“Somewhere ages and ages hence: Two roads diverged in a wood, and I – I took the one less traveled by, And that has made all the difference.” – Robert Frost
This new series highlights young professionals and their stories, because no matter our path we all have a little to share and a lot to learn. Read the series introduction post HERE.
Name: Amanda Spoo
Hometown: Hermiston, OR
College: Kansas State University
Degree(s): Agricultural communications and journalism; Emphasis in Agronomy
Current Location: Arlington, VA (D.C. area)
Current Job: Communications Specialist for U.S. Wheat Associates
I am originally from rural Eastern Oregon along the Columbia River that divides Oregon and Washington. Growing up, I split my time between tagging along with my dad, who was a high school agriculture instructor, and being raised in my family’s third generation flower shop. I was never a great athlete but I kept active in soccer, golf, cross country, tap and dance team, and basketball. I raised market lambs and hogs to show at the county fair, and was really involved in FFA leadership and contests. My favorite was prepared public speaking.
How did you choose your college and your major?
I used to joke that if I had $1 for every time someone asked me how I got to K-State from Oregon, I’d have enough money to pay for my out-of-state tuition. My sophomore year of high school I had to do a report on a college I was interested in and K-State was the only school listed under “agriculture communications” on the website collegeboard.com that my school used for prep. The idea stuck with me, and once I found that there wasn’t any schools in the PNW that had exactly what I wanted, I visited the Mid-West for the first time in my life and knew in my gut that K-State was for me.
I’ve basically known since I was probably 12 years old that I wanted to be in communications, and my parents would probably say they’ve known since I was little. I was the kid who wrote three pages for an assignment that was only supposed to be one page. Overtime that developed into a passion for words, people’s stories and news. The agriculture part developed overtime largely because of my community and FFA.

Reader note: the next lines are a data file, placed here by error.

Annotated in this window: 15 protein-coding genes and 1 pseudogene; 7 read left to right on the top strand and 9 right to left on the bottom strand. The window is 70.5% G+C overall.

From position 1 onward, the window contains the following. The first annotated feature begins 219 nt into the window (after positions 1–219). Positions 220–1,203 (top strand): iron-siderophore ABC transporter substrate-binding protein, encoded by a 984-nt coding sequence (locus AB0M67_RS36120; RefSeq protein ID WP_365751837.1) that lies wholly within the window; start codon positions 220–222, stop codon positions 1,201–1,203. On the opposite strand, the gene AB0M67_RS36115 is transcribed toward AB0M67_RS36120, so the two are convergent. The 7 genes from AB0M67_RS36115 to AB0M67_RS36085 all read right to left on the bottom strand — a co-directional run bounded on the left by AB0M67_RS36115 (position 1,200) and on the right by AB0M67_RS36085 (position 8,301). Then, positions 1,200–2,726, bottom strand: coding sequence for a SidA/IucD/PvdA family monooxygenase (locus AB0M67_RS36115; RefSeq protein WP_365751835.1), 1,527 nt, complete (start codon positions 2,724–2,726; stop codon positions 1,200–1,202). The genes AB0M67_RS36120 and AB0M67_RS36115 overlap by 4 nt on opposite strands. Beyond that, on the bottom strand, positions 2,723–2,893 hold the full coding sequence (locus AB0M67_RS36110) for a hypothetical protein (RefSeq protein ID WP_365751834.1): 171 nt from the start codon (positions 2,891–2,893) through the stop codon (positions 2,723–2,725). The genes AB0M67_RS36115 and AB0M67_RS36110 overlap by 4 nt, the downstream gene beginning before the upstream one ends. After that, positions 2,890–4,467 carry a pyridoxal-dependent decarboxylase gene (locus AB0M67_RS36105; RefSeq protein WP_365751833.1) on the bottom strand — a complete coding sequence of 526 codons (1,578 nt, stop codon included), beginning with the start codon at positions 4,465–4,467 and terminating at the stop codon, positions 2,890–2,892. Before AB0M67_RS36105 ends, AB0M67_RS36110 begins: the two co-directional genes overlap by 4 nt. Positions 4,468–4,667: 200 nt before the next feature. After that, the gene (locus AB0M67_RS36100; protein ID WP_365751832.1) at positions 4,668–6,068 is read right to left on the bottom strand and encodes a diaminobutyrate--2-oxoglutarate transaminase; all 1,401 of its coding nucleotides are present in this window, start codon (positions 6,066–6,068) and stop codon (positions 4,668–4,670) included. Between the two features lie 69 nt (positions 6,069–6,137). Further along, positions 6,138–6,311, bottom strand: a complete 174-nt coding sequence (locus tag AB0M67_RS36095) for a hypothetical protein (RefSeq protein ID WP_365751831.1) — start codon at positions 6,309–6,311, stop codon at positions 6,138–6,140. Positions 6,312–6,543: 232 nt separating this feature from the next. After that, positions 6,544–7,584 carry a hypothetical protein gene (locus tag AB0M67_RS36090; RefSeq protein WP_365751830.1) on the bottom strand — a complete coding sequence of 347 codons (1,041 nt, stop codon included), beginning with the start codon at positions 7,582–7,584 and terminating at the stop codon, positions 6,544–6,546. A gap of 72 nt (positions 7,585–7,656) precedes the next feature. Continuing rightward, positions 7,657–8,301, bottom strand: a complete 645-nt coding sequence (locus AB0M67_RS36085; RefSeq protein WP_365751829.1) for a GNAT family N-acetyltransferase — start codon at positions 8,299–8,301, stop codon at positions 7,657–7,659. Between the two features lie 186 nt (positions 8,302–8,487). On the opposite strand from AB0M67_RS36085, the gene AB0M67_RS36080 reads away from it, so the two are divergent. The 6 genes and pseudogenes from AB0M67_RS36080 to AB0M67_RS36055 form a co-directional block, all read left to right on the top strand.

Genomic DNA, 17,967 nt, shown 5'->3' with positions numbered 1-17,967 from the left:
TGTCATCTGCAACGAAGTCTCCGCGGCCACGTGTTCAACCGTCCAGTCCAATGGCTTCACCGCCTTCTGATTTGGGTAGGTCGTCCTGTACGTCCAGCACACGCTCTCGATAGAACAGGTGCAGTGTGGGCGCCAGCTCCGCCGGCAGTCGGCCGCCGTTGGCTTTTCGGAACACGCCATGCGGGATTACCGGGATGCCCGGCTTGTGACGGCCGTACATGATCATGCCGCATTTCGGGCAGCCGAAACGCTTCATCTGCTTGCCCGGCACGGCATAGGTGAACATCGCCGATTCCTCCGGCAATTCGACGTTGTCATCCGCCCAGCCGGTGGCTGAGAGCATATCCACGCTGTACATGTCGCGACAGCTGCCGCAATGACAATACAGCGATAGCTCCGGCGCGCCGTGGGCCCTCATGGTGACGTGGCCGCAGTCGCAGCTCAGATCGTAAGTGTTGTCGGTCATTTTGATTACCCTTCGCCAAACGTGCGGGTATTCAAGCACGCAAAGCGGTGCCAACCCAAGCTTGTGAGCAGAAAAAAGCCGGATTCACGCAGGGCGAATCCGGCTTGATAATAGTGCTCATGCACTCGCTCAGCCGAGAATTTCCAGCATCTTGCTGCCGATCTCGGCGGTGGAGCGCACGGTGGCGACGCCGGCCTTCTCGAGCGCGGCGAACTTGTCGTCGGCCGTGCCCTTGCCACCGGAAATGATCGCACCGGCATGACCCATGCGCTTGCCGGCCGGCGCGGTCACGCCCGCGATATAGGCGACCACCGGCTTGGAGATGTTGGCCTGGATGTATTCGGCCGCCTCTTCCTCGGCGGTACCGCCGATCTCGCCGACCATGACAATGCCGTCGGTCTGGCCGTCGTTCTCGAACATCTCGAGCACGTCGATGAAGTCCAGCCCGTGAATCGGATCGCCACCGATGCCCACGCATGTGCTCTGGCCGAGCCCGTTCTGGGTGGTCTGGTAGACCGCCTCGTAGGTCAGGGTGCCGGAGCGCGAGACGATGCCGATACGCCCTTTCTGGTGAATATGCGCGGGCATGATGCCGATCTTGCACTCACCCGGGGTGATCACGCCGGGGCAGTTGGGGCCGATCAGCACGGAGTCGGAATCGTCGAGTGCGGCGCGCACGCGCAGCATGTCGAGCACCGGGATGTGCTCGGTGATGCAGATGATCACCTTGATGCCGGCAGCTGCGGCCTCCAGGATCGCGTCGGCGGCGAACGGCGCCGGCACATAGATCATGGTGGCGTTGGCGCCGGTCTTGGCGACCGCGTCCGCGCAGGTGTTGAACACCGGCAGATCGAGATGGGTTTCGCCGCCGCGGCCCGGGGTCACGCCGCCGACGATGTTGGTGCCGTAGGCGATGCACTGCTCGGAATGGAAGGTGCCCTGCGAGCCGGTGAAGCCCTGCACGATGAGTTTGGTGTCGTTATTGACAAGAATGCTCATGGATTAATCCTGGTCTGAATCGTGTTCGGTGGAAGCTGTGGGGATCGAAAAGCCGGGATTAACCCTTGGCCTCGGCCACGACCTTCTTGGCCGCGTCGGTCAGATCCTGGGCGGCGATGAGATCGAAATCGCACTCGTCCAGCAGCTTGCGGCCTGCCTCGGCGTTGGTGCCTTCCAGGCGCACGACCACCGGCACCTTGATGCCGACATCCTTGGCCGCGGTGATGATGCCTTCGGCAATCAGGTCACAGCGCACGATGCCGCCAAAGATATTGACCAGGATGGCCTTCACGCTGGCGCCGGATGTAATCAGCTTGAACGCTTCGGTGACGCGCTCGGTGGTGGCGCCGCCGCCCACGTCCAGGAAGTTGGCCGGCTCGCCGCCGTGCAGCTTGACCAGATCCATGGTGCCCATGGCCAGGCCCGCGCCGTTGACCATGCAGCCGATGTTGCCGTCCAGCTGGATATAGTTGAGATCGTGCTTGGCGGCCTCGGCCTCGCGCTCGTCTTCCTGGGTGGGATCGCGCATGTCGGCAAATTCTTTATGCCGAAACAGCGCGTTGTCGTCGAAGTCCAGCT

What were you involved with outside of class? Organizations? Internships?
The first two years of college I lived in a women’s scholarship house, a co-op with 45 other girls, where we had cooking, cleaning and leadership responsibilities in exchange for a lower housing cost. That house and the “brother” men’s house end up being the most important community that I had in college, and where I met most of my life-long college friends. I was a College of Ag Ambassador, a member of the Agricultural Communicators of Tomorrow and on staff for three issues of the Agriculturist student magazine, serving as editor my final semester. I had an on-campus job with the grain science department as a student communications specialist at the International Grains Program (IGP), as well as two internships with K-State Research and Extension and ICM, Inc., a biofuels company. The most impactful experience though both professionally and personally, was attending the Agriculture Future of America (AFA) Leaders Conference each year and serving on its national student advisory team in 2011.
What were your biggest challenges or obstacles in college? Anything you would change?
Obviously I got homesick a lot, more than I admitted to my Mom at the time. Every once in a while I’d go through a phase of feeling guilty and get really anxious. How could I miss home and people so much and still love my life in Kansas? How could I possibly be making so many of my own decisions and not make a terribly wrong one? When I failed and had to retake two classes I felt like a joke. Looking back, I know those were growing pains infused with an extreme lack of sleep, but I wouldn’t change anything. Overtime I learned to embrace my independence more and that failures are humbling, but good building blocks to work harder.
What one piece of advice would you give a student during their senior year?